Fecal microbiota transplantation is associated with reduced morbidity and mortality in porcine circovirus associated disease

Megan C. Niederwerder, Laura A. Constance, Raymond R.R. Rowland, Waseem Abbas, Samodha C Fernando, Megan L. Potter, Maureen A. Sheahan, Thomas E Burkey, Richard A. Hesse, Ada G. Cino-Ozuna

Research output: Contribution to journalArticle

3 Citations (Scopus)

Abstract

Porcine circovirus associated disease (PCVAD) is a term used to describe the multi-factorial disease syndromes caused by porcine circovirus type 2 (PCV-2), which can be reproduced in an experimental setting through the co-infection of pigs with PCV-2 and porcine reproductive and respiratory syndrome virus (PRRSV). The resulting PCVAD-affected pigs represent a subpopulation within the co-infected group. In co-infection studies, the presence of increased microbiome diversity is linked to a reduction in clinical signs. In this study, fecal microbiota transplantation (FMT) was investigated as a means to prevent PCVAD in pigs co-infected with PRRSV and PCV-2d. The sources of the FMT material were high-parity sows with a documented history of high health status and robust litter characteristics. The analysis of the donated FMT material showed the absence of common pathogens along with the presence of diverse microbial phyla and families. One group of pigs (n = 10) was administered the FMT while a control group (n = 10) was administered a sterile mock-transplant. Over the 42-day post-infection period, the FMT group showed fewer PCVAD-affected pigs, as evidenced by a significant reduction in morbidity and mortality in transplanted pigs, along with increased antibody levels. Overall, this study provides evidence that FMT decreases the severity of clinical signs following co-infection with PRRSV and PCV-2 by reducing the prevalence of PCVAD.

Original languageEnglish (US)
Article number1631
JournalFrontiers in Microbiology
Volume9
Issue numberJUL
DOIs
StatePublished - Jul 23 2018

Fingerprint

Circovirus
Morbidity
Swine
Mortality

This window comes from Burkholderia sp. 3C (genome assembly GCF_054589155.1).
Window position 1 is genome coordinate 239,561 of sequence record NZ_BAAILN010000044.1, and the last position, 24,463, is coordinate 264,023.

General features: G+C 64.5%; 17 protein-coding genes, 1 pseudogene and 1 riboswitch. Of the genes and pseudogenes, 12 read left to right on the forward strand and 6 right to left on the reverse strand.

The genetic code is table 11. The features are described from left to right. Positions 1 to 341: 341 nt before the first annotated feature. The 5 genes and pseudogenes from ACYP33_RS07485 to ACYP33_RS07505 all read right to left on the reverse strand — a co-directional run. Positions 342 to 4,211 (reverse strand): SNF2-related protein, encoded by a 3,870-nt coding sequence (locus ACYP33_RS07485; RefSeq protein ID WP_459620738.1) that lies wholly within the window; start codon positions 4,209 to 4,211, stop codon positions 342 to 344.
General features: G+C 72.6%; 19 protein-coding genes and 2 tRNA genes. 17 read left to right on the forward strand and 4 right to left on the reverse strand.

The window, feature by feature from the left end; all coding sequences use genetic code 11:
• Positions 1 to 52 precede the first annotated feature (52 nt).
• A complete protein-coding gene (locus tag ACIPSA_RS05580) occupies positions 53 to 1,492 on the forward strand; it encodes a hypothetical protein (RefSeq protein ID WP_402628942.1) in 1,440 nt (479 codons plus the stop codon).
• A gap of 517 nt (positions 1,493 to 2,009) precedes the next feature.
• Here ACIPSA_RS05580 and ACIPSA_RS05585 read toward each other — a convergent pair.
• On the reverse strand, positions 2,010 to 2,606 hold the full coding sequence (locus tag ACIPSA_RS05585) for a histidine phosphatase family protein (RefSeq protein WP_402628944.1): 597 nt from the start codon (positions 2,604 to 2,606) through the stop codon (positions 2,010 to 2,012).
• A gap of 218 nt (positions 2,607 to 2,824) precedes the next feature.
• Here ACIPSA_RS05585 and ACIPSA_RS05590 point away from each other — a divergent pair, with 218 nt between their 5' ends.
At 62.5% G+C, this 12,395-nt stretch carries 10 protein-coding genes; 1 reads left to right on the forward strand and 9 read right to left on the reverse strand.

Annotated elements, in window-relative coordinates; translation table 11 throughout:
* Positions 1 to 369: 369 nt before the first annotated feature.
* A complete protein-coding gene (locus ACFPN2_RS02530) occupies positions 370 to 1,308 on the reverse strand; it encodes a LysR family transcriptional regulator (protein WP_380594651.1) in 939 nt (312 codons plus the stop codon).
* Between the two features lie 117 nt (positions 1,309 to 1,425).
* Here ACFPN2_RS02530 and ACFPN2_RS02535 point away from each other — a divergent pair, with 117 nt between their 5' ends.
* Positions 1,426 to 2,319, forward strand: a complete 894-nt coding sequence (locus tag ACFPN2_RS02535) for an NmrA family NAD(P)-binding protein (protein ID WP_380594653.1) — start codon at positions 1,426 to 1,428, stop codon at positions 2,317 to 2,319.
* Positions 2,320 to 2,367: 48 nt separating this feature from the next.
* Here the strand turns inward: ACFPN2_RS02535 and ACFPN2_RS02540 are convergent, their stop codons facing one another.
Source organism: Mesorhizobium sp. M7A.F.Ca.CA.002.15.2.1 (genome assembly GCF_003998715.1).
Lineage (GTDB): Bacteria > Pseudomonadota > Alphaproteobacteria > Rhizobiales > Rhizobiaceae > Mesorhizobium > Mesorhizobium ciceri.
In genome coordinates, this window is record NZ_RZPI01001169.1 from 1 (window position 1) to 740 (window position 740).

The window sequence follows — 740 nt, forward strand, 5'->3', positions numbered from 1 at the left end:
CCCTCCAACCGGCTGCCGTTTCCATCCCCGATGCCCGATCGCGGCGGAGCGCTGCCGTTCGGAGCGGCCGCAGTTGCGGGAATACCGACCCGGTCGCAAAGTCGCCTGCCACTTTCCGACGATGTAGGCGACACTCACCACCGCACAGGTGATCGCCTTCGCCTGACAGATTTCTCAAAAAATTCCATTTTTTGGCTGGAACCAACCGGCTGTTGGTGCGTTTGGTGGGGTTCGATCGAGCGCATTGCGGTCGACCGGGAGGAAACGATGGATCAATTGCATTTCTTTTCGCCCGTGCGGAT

Porcine respiratory and reproductive syndrome virus
Coinfection
Fecal Microbiota Transplantation
Microbiota
Parity
Health Status
Transplants
Control Groups
Antibodies

Keywords

  • Fecal microbiota transplantation
  • Microbiome
  • Porcine circovirus associated disease
  • Porcine circovirus type 2
  • Porcine reproductive and respiratory syndrome virus
  • Swine

ASJC Scopus subject areas

  • Microbiology
  • Microbiology (medical)

Cite this

Fecal microbiota transplantation is associated with reduced morbidity and mortality in porcine circovirus associated disease. / Niederwerder, Megan C.; Constance, Laura A.; Rowland, Raymond R.R.; Abbas, Waseem; Fernando, Samodha C; Potter, Megan L.; Sheahan, Maureen A.; Burkey, Thomas E; Hesse, Richard A.; Cino-Ozuna, Ada G.

In: Frontiers in Microbiology, Vol. 9, No. JUL, 1631, 23.07.2018.

Research output: Contribution to journalArticle

Niederwerder, MC, Constance, LA, Rowland, RRR, Abbas, W, Fernando, SC, Potter, ML, Sheahan, MA, Burkey, TE, Hesse, RA & Cino-Ozuna, AG 2018, 'Fecal microbiota transplantation is associated with reduced morbidity and mortality in porcine circovirus associated disease', Frontiers in Microbiology, vol. 9, no. JUL, 1631. https://doi.org/10.3389/fmicb.2018.01631
Niederwerder, Megan C. ; Constance, Laura A. ; Rowland, Raymond R.R. ; Abbas, Waseem ; Fernando, Samodha C ; Potter, Megan L. ; Sheahan, Maureen A. ; Burkey, Thomas E ; Hesse, Richard A. ; Cino-Ozuna, Ada G. / Fecal microbiota transplantation is associated with reduced morbidity and mortality in porcine circovirus associated disease. In: Frontiers in Microbiology. 2018 ; Vol. 9, No. JUL.
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